Not Just a Pretty Face

But the Bergamasco Sheepdog is more than just its hair. Known for their ability to problem solve, these dogs were the original problem solvers in the shepherding world. Their intelligence is not just about obedience but about thinking critically, a trait that makes them both fascinating and, at times, challenging pets.

Their herding instincts mean they require daily exercise, but don’t mistake them for your average run-of-the-mill jogger’s companion. A Bergamasco would much rather engage in a complex game or take on tasks that challenge their mind and body.

Size Matters, But So Does Hair

Fully grown, a male Bergamasco Sheepdog reaches about 23 to 24 inches at the shoulder, while females are slightly more petite, standing around 21 to 23 inches.

The Bergamasco Sheepdog

As for weight, these dogs are the perfect middleweight contenders, tipping the scales at a solid 70 to 85 pounds for males and 57 to 70 pounds for females. They’re hefty enough to handle a rugged mountain trek but won’t break your or couch when they decide it’s cuddle time.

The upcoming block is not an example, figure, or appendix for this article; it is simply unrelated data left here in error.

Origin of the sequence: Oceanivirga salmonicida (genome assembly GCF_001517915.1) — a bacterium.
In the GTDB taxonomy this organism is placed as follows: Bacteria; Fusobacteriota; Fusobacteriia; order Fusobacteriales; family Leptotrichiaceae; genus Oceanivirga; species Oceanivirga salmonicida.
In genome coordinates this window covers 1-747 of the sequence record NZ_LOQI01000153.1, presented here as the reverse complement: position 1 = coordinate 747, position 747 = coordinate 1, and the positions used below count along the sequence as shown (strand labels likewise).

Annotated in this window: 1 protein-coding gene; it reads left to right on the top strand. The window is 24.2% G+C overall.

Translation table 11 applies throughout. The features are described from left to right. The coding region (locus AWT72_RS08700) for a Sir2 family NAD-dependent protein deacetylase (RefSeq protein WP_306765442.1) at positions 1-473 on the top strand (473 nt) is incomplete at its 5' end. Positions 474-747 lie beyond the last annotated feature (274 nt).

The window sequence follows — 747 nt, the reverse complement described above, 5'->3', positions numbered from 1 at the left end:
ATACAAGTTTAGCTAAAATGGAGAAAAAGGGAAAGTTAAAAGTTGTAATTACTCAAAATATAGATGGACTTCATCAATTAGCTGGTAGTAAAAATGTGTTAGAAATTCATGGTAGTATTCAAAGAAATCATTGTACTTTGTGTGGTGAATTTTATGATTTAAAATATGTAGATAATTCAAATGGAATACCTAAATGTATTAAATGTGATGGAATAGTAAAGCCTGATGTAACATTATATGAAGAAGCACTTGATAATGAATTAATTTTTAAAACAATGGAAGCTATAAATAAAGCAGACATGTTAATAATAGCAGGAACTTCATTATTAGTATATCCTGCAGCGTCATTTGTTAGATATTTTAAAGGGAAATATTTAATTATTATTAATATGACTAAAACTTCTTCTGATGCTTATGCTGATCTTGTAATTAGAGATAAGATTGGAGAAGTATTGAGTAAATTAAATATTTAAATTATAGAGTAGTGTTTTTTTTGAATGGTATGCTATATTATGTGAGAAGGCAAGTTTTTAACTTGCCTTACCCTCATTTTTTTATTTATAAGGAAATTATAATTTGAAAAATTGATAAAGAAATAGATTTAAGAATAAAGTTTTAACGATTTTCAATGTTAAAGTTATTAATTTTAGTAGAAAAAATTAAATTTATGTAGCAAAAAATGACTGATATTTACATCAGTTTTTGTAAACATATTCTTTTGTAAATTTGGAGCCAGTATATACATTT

A Lifetime of Companionship

When it comes to lifespan, Bergamasco Sheepdogs have a life expectancy of 13 to 15 years.

The Bergamasco Sheepdog

Is The Bergamasco Sheepdog Rare?

The Bergamasco Sheepdog was officially recognized by the American Kennel Club (AKC) in 2015. This recognition marked a significant milestone for the breed in the United States, highlighting its growing popularity and the efforts of breeders and enthusiasts to maintain its standards and promote its unique qualities.

Despite its official recognition and the enthusiasm of its dedicated community, the Bergamasco Sheepdog remains relatively rare in the United States. There are about 200 dogs on the AKC’s list and in terms of popularity this breed ranks #179.

The path to AKC recognition was paved by dedicated breeders and organizations who worked to raise awareness of the Bergamasco’s qualities and ensure the breed’s standards were maintained. One such breeder mentioned in the context of the breed’s development in the U.S. is Alp Angel Bergamascos in Connecticut, highlighting the role of dedicated breed enthusiasts in promoting the breed and contributing to its recognition.